Awe-inspiring Mosques Around the World

September 16th, 2016

Islamic art refers to the art created by the Islamic people, in the regions occupied by them. Although one notices a few common trends and patterns, Islamic art is highly diverse since it has drawn much from regional artistic traditions, over the years. However, there are a few components that permeate most Islamic art – like calligraphy, elaborate tiling work, majestic domes and engraved vegetal and geometric patterns. These components decorate most of the mosques too, no matter where in the world they are located. These grandiose elements speak of wealth and a keen aesthetic taste, but at the same time, they also point towards supreme artistic skill and an overwhelming desire to please the Divine. These mosques, which serve as shining examples of human skill, ironically remind us as much of the greatness of man, as it does of the greatness of God. Here’s looking at some of the grandest, greatest mosques from around the world.

Al Haram Mosque – Mecca, Saudi Arabia

The sheer size of this mosque is enough to make you gasp in wonder. It is holds the esteemed tile of being the largest mosque in the world. The tales of its expansion are just as awe-inspiring. Successive caliphs and kings have invested huge sums of money to construct, expand and beautify this mosque. It is said that, at a time, this mosque can accommodate up to 4 million worshippers. The structure looks ethereal when lit up in the night.


Image courtesy: Britannica

Blue Mosque – Istanbul, Turkey

This mosque, also known as the Sultan Ahmed Mosque, is a veritable architectural masterpiece. Its six needle-like minarets stand as unmissable landmarks in the Turkish horizon and its five main domes and eight secondary domes are just as striking. The most famous aspect of this mosque however, is the gorgeous handmade and hand-painted blue Iznik tiles that decorate the inner space of the main prayer hall. The tiles are adorned with intricate designs of fruits, flowers and cypresses. 200 beautiful stained glass windows illuminate the interiors during the day and a majestic chandelier dispels light after sunset.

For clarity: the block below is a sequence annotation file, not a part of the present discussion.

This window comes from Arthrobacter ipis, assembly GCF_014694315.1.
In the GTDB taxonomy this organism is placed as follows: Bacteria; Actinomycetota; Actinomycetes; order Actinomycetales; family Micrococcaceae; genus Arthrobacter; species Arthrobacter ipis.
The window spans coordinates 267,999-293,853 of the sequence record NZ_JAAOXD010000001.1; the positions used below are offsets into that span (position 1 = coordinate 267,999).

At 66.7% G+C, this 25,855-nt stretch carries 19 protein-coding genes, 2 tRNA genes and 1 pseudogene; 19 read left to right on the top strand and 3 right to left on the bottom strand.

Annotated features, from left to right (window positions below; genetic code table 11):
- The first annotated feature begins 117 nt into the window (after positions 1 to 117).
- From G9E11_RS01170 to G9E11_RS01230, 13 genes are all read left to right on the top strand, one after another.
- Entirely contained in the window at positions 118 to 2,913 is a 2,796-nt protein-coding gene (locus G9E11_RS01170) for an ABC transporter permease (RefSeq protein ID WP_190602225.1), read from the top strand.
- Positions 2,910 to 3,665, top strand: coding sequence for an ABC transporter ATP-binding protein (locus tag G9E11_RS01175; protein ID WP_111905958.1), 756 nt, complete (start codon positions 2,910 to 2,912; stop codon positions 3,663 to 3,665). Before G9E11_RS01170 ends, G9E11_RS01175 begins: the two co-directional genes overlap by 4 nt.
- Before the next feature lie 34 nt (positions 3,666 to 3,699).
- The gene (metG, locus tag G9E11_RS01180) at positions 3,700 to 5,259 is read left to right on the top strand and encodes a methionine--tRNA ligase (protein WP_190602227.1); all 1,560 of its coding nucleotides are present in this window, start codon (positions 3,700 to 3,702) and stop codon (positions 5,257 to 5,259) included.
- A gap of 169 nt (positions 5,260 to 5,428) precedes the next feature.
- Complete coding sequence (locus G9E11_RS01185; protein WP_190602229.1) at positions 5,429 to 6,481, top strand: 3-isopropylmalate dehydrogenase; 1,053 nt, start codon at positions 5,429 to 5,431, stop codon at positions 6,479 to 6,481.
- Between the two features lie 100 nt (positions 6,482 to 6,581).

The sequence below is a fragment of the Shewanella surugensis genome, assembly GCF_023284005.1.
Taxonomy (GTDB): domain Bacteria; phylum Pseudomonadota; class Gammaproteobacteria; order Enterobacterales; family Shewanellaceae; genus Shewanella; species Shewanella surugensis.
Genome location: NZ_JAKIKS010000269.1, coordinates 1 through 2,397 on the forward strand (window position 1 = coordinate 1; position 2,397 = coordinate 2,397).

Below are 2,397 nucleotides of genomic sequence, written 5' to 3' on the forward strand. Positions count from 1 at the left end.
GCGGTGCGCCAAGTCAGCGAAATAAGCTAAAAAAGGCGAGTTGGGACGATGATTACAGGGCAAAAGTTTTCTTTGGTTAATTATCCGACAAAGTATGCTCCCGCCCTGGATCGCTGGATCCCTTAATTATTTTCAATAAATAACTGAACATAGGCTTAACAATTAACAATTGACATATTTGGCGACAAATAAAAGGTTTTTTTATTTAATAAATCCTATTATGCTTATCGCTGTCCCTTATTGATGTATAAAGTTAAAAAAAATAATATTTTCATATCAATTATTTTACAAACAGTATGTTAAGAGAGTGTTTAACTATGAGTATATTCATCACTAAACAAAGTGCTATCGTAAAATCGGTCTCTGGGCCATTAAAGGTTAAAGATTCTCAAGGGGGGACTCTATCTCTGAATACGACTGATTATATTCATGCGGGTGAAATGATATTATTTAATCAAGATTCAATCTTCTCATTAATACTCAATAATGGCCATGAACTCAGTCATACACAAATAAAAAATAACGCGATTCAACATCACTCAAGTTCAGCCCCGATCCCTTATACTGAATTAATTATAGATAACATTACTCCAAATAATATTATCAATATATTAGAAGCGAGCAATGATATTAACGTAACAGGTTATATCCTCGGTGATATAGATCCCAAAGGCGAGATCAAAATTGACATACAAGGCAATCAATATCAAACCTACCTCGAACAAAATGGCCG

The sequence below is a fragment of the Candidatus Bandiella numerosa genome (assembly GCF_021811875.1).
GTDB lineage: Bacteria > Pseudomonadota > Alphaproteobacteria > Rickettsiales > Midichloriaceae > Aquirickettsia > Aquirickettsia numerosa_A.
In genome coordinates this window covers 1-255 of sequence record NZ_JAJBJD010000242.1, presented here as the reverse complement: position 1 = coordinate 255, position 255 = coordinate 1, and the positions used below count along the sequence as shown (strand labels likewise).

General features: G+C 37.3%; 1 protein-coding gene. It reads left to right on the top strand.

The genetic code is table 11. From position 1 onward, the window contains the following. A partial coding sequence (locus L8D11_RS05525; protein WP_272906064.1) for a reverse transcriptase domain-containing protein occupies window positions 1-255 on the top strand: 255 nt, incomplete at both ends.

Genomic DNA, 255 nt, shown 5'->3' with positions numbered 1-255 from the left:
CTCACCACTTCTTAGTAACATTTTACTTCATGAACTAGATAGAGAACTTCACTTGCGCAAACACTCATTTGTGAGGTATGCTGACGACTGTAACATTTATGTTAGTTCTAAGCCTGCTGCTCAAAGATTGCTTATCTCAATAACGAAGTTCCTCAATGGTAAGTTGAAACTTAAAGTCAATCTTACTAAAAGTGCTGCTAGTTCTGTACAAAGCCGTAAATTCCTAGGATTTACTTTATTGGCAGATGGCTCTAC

encounters travel

Image courtesy: Encounters Travel


Image courtesy: Flickr

Masjid Kristal – Kuala Terengganu, Malaysia

Moving away from marble walls and tiled, engraved domes, the Masjid Kristal gives traditional Islamic art a contemporary spin. This spiritual wonder officially opened in February 2008 and is made entirely of steel, glass and crystal. Along with flaunting these very modern elements, the mosque also displays Moorish and Gothic elements. The highlight of this mosque however is its tech savviness, with the mosque having built-in IT infrastructure and Wi-Fi access to read the e-Quran!


Image courtesy: Ancasahotels

Grande Mosque Hassan II – Casablanca, Morocco

This is a rather interesting mosque and another one that will amaze you with the way it makes use of technology. Possessing the tallest minaret in the world, the minaret is fixed with a laser that has its beam directed towards Mecca. The roof of the mosque is equally magical for it is a retractable one. Made of gorgeous emerald-green tiles, this roof, once retracted, transforms the prayer hall into a sun-bathed courtyard. Built mostly by Moroccan artisans, one gets to see fine examples of Moroccan art.


Image courtesy: Shughal

Sheikh Zayed Grand Mosque Abu Dhabi, UAE

The mosque, named after the man who envisioned it, who also happens to be the first president of the United Arab Emirates, is a marble paradise. The mosque features 82 marble domes and is made up of 30 different types of marble, sourced from lands as far away as China and Italy. The 183,000 sq. ft. marble courtyard is inlaid with engraved flowers. The mosque is also famous for possessing the largest hand-knotted carpet, one that is supposed to be the largest in the world. The main prayer hall features 96 gleaming columns, all inlaid with mother-of-pearl and a gigantic chandelier made of Italian glass and decorated with Swarovski crystals.


Image courtesy: Traveldigg


Image courtesy: Getty images


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